“Strong claim: To know what a superhuman intelligence would do, you would have to be at least that smart yourself. To know where Deep Blue would play in a chess game, you must play at Deep Blue’s level. Thus the future after the creation of smarter-than-human intelligence is absolutely unpredictable.
“Advocates: Vernor Vinge.
“Core claim: Intelligence has always been the source of technology. If technology can significantly improve on human intelligence – create minds smarter than the smartest existing humans – then this closes the loop and creates a positive feedback cycle. What would humans with brain-computer interfaces do with their augmented intelligence? One good bet is that they’d design the next generation of brain-computer interfaces. Intelligence enhancement is a classic tipping point; the smarter you get, the more intelligence you can apply to making yourself even smarter.
“Strong claim: This positive feedback cycle goes FOOM, like a chain of nuclear fissions gone critical – each intelligence improvement triggering an average of>1.000 further improvements of similar magnitude – though not necessarily on a smooth exponential pathway. Technological progress drops into the characteristic timescale of transistors (or super-transistors) rather than human neurons. The ascent rapidly surges upward and creates superintelligence (minds orders of magnitude more powerful than human) before it hits physical limits.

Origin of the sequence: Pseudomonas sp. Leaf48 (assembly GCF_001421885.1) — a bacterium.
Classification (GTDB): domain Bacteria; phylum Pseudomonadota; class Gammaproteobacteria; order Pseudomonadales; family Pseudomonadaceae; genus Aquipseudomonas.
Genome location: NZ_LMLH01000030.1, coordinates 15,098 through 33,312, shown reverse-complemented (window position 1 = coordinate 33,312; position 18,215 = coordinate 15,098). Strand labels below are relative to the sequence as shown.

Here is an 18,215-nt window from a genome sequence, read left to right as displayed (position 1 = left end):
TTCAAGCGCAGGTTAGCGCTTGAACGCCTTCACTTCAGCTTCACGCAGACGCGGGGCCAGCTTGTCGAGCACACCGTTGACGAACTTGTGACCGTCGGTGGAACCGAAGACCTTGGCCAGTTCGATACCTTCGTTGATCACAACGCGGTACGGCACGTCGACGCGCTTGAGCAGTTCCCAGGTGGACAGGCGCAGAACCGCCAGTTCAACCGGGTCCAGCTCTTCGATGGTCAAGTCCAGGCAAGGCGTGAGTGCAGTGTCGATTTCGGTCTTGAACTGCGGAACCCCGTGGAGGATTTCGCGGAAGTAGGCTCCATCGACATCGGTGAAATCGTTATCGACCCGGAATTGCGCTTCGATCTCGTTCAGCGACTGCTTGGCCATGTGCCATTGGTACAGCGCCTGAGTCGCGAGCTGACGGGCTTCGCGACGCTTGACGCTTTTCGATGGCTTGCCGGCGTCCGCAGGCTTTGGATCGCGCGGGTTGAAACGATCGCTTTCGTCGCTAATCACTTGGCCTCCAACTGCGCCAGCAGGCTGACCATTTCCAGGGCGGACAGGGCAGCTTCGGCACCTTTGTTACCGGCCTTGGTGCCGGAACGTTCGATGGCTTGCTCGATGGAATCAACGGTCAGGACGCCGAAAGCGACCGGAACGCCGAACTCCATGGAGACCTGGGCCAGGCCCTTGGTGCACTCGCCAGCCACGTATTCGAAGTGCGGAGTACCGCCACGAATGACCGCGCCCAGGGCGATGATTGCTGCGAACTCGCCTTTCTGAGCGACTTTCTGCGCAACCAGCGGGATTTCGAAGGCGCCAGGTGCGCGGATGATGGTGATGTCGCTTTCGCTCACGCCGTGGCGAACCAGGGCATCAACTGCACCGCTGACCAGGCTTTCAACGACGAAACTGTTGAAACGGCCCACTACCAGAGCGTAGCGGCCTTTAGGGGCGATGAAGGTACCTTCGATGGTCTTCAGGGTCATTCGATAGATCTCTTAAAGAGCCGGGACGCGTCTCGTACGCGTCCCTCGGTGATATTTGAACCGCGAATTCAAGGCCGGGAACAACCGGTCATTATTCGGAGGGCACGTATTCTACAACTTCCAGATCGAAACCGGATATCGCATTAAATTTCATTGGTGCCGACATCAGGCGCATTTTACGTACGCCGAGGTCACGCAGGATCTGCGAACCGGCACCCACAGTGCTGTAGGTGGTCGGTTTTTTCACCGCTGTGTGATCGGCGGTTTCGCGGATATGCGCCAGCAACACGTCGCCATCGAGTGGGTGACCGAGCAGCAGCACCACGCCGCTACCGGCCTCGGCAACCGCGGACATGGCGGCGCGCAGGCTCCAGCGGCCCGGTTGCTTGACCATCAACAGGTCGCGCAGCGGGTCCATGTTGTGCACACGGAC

“Advocates: I. J. Good, Eliezer Yudkowsky.”
Prepare for the future
Why are so many so gloomy about our future? We have survived ice ages, pandemics, natural disasters (e.g., the eruption of Toba, which exterminated most of humanity), and our own mistakes. Our history gives us good reason to look to the future with anticipation, not fear. Remember that as our elites attempt to lead us by arousing fears. Do not fear the future. Have faith in America.
For More Information
Ideas! For ideas how to spend your holiday cash, see my recommended books and films at Amazon. Also, see a story about our future: Ultra Violence: Tales from Venus.
To learn more about the coming singularity.
If you liked this post, like us on Facebook and follow us on Twitter. See all posts about forecasts, about the new industrial revolution, about good news for America, and especially these…
- The coming big inequality. Was Marx just early?
- Do we face secular stagnation or a new industrial revolution?
- Economists show the perils and potential of the coming robot revolution.
- Potentially horrific effects of drugs and machines making people smarter & stronger.
- The coming Great Extinction – of jobs.
- Comparing our stable lives to the previous period of rapid disruption.
- The fast rise and fall of two industries show the coming singularity. Let’s prepare now.
- A Timeline for the Extinction of Jobs by Machines.
Visions of our future
Our future might see accelerating growth leading to the unimaginable. These two books sketch out what might lie ahead.
Marooned in Realtime
by Vernor Vinge. One of my favorite science fiction novels. Brilliant and fun.
The Singularity Is Near: When Humans Transcend Biology
by Ray Kurzweil. Also, see his website.
Available at Amazon.
Available at Amazon.